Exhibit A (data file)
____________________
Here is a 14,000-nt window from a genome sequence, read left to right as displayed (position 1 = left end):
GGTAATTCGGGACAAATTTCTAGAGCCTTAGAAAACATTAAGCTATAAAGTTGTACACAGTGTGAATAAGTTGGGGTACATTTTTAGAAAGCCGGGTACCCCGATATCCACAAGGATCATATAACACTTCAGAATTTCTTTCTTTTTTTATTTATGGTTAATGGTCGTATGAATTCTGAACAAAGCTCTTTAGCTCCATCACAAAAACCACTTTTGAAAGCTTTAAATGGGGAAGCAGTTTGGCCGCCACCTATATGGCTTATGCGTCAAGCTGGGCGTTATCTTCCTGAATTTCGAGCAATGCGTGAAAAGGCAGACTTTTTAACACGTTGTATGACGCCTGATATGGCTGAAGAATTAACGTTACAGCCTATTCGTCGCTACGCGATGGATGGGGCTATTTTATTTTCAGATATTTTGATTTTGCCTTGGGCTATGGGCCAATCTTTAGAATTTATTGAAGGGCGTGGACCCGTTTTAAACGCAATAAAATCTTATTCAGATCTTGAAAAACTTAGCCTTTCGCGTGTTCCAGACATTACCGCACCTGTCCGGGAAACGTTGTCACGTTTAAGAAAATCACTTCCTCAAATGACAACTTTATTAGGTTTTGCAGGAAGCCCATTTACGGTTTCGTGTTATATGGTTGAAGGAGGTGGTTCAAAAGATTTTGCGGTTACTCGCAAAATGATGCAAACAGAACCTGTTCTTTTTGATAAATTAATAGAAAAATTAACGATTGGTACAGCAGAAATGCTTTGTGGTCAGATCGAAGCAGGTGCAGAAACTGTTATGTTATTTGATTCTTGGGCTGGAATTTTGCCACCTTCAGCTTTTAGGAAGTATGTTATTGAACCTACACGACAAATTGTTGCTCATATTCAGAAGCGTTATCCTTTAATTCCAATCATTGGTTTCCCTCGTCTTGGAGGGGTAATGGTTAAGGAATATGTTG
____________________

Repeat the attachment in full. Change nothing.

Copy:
Here is a 14,000-nt window from a genome sequence, read left to right as displayed (position 1 = left end):
GGTAATTCGGGACAAATTTCTAGAGCCTTAGAAAACATTAAGCTATAAAGTTGTACACAGTGTGAATAAGTTGGGGTACATTTTTAGAAAGCCGGGTACCCCGATATCCACAAGGATCATATAACACTTCAGAATTTCTTTCTTTTTTTATTTATGGTTAATGGTCGTATGAATTCTGAACAAAGCTCTTTAGCTCCATCACAAAAACCACTTTTGAAAGCTTTAAATGGGGAAGCAGTTTGGCCGCCACCTATATGGCTTATGCGTCAAGCTGGGCGTTATCTTCCTGAATTTCGAGCAATGCGTGAAAAGGCAGACTTTTTAACACGTTGTATGACGCCTGATATGGCTGAAGAATTAACGTTACAGCCTATTCGTCGCTACGCGATGGATGGGGCTATTTTATTTTCAGATATTTTGATTTTGCCTTGGGCTATGGGCCAATCTTTAGAATTTATTGAAGGGCGTGGACCCGTTTTAAACGCAATAAAATCTTATTCAGATCTTGAAAAACTTAGCCTTTCGCGTGTTCCAGACATTACCGCACCTGTCCGGGAAACGTTGTCACGTTTAAGAAAATCACTTCCTCAAATGACAACTTTATTAGGTTTTGCAGGAAGCCCATTTACGGTTTCGTGTTATATGGTTGAAGGAGGTGGTTCAAAAGATTTTGCGGTTACTCGCAAAATGATGCAAACAGAACCTGTTCTTTTTGATAAATTAATAGAAAAATTAACGATTGGTACAGCAGAAATGCTTTGTGGTCAGATCGAAGCAGGTGCAGAAACTGTTATGTTATTTGATTCTTGGGCTGGAATTTTGCCACCTTCAGCTTTTAGGAAGTATGTTATTGAACCTACACGACAAATTGTTGCTCATATTCAGAAGCGTTATCCTTTAATTCCAATCATTGGTTTCCCTCGTCTTGGAGGGGTAATGGTTAAGGAATATGTTG